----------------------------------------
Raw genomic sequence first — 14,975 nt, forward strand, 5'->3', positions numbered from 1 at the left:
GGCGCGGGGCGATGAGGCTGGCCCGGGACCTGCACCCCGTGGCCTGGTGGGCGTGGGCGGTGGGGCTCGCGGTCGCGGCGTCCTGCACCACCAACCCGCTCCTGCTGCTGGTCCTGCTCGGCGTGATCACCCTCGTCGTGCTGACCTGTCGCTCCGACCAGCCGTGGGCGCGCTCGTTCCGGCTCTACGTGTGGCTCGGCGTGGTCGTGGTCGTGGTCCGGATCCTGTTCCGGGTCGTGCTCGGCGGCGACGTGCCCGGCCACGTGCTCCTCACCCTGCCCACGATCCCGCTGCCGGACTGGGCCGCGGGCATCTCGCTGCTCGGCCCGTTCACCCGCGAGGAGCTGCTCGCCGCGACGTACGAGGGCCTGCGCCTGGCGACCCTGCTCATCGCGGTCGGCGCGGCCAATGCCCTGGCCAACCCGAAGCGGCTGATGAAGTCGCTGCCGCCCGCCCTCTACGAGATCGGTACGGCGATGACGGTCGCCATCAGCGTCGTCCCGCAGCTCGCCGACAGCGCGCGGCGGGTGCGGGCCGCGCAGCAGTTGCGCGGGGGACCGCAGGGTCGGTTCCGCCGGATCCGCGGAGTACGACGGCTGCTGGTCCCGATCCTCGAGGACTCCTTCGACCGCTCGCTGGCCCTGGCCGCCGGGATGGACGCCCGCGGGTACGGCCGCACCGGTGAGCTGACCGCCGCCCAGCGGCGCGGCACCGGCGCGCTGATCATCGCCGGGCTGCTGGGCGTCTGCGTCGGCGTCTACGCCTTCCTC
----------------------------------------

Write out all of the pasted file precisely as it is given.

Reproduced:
Raw genomic sequence first — 14,975 nt, forward strand, 5'->3', positions numbered from 1 at the left:
GGCGCGGGGCGATGAGGCTGGCCCGGGACCTGCACCCCGTGGCCTGGTGGGCGTGGGCGGTGGGGCTCGCGGTCGCGGCGTCCTGCACCACCAACCCGCTCCTGCTGCTGGTCCTGCTCGGCGTGATCACCCTCGTCGTGCTGACCTGTCGCTCCGACCAGCCGTGGGCGCGCTCGTTCCGGCTCTACGTGTGGCTCGGCGTGGTCGTGGTCGTGGTCCGGATCCTGTTCCGGGTCGTGCTCGGCGGCGACGTGCCCGGCCACGTGCTCCTCACCCTGCCCACGATCCCGCTGCCGGACTGGGCCGCGGGCATCTCGCTGCTCGGCCCGTTCACCCGCGAGGAGCTGCTCGCCGCGACGTACGAGGGCCTGCGCCTGGCGACCCTGCTCATCGCGGTCGGCGCGGCCAATGCCCTGGCCAACCCGAAGCGGCTGATGAAGTCGCTGCCGCCCGCCCTCTACGAGATCGGTACGGCGATGACGGTCGCCATCAGCGTCGTCCCGCAGCTCGCCGACAGCGCGCGGCGGGTGCGGGCCGCGCAGCAGTTGCGCGGGGGACCGCAGGGTCGGTTCCGCCGGATCCGCGGAGTACGACGGCTGCTGGTCCCGATCCTCGAGGACTCCTTCGACCGCTCGCTGGCCCTGGCCGCCGGGATGGACGCCCGCGGGTACGGCCGCACCGGTGAGCTGACCGCCGCCCAGCGGCGCGGCACCGGCGCGCTGATCATCGCCGGGCTGCTGGGCGTCTGCGTCGGCGTCTACGCCTTCCTC